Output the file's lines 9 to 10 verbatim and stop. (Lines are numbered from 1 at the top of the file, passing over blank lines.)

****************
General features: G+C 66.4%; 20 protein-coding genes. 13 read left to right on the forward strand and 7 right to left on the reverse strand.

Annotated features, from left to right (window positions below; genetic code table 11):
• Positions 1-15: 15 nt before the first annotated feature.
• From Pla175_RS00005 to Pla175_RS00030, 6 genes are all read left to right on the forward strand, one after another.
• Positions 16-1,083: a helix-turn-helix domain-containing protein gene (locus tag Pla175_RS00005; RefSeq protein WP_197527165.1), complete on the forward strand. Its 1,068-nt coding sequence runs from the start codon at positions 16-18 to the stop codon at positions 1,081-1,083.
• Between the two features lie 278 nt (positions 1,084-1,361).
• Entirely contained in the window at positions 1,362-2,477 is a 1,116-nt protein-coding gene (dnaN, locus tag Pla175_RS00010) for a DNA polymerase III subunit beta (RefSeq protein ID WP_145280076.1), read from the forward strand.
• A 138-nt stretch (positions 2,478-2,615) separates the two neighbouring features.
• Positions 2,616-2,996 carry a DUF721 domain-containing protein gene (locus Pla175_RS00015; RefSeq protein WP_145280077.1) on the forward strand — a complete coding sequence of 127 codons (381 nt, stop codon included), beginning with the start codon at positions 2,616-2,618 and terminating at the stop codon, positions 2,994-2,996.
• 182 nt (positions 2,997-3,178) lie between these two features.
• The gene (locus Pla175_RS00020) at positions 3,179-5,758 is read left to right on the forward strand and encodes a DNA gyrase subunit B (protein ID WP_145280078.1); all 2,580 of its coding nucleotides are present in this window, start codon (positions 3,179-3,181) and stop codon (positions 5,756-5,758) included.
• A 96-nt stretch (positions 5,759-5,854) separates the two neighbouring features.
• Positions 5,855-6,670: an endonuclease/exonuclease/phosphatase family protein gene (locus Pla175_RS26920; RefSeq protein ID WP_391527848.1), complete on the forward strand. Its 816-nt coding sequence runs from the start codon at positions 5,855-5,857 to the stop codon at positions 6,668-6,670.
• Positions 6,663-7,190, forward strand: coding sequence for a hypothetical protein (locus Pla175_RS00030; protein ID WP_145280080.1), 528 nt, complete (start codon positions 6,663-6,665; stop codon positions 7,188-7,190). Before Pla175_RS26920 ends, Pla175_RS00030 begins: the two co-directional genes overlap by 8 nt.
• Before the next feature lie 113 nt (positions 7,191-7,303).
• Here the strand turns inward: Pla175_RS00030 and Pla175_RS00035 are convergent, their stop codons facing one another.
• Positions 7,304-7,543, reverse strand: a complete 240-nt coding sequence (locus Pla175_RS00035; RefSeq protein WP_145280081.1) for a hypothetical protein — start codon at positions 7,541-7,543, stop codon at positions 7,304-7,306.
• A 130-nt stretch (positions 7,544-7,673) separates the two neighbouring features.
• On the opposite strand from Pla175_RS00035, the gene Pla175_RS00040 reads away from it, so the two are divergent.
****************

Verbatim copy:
• Positions 2,616-2,996 carry a DUF721 domain-containing protein gene (locus Pla175_RS00015; RefSeq protein WP_145280077.1) on the forward strand — a complete coding sequence of 127 codons (381 nt, stop codon included), beginning with the start codon at positions 2,616-2,618 and terminating at the stop codon, positions 2,994-2,996.
• 182 nt (positions 2,997-3,178) lie between these two features.